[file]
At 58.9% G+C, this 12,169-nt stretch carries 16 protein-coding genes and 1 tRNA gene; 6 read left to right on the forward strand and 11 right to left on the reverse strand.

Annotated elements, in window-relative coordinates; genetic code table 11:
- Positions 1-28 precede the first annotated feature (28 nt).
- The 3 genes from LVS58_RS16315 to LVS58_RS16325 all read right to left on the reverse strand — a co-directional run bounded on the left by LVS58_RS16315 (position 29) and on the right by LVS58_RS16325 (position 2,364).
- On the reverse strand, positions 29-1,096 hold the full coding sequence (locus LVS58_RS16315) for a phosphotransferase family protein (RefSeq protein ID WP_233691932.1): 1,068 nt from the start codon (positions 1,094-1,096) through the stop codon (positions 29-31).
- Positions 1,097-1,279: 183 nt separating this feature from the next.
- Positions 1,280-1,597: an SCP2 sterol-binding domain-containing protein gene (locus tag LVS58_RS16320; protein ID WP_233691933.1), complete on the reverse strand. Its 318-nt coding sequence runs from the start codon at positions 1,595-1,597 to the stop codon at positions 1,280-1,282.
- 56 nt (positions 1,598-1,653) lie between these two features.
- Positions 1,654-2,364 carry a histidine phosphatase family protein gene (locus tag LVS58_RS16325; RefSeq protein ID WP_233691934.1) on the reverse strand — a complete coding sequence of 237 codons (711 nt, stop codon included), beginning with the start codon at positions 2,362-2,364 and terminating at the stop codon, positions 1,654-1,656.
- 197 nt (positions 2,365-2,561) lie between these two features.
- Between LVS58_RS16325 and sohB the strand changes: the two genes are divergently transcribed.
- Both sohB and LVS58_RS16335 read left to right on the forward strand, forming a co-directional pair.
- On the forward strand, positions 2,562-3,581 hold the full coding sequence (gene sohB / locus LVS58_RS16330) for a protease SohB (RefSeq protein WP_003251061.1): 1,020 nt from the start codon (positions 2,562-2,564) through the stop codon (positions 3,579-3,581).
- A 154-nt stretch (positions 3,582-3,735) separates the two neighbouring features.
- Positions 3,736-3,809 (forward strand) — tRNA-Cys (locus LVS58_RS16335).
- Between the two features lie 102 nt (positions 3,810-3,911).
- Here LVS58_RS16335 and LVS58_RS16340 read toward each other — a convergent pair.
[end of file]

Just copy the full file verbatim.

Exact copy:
At 58.9% G+C, this 12,169-nt stretch carries 16 protein-coding genes and 1 tRNA gene; 6 read left to right on the forward strand and 11 right to left on the reverse strand.

Annotated elements, in window-relative coordinates; genetic code table 11:
- Positions 1-28 precede the first annotated feature (28 nt).
- The 3 genes from LVS58_RS16315 to LVS58_RS16325 all read right to left on the reverse strand — a co-directional run bounded on the left by LVS58_RS16315 (position 29) and on the right by LVS58_RS16325 (position 2,364).
- On the reverse strand, positions 29-1,096 hold the full coding sequence (locus LVS58_RS16315) for a phosphotransferase family protein (RefSeq protein ID WP_233691932.1): 1,068 nt from the start codon (positions 1,094-1,096) through the stop codon (positions 29-31).
- Positions 1,097-1,279: 183 nt separating this feature from the next.
- Positions 1,280-1,597: an SCP2 sterol-binding domain-containing protein gene (locus tag LVS58_RS16320; protein ID WP_233691933.1), complete on the reverse strand. Its 318-nt coding sequence runs from the start codon at positions 1,595-1,597 to the stop codon at positions 1,280-1,282.
- 56 nt (positions 1,598-1,653) lie between these two features.
- Positions 1,654-2,364 carry a histidine phosphatase family protein gene (locus tag LVS58_RS16325; RefSeq protein ID WP_233691934.1) on the reverse strand — a complete coding sequence of 237 codons (711 nt, stop codon included), beginning with the start codon at positions 2,362-2,364 and terminating at the stop codon, positions 1,654-1,656.
- 197 nt (positions 2,365-2,561) lie between these two features.
- Between LVS58_RS16325 and sohB the strand changes: the two genes are divergently transcribed.
- Both sohB and LVS58_RS16335 read left to right on the forward strand, forming a co-directional pair.
- On the forward strand, positions 2,562-3,581 hold the full coding sequence (gene sohB / locus LVS58_RS16330) for a protease SohB (RefSeq protein WP_003251061.1): 1,020 nt from the start codon (positions 2,562-2,564) through the stop codon (positions 3,579-3,581).
- A 154-nt stretch (positions 3,582-3,735) separates the two neighbouring features.
- Positions 3,736-3,809 (forward strand) — tRNA-Cys (locus LVS58_RS16335).
- Between the two features lie 102 nt (positions 3,810-3,911).
- Here LVS58_RS16335 and LVS58_RS16340 read toward each other — a convergent pair.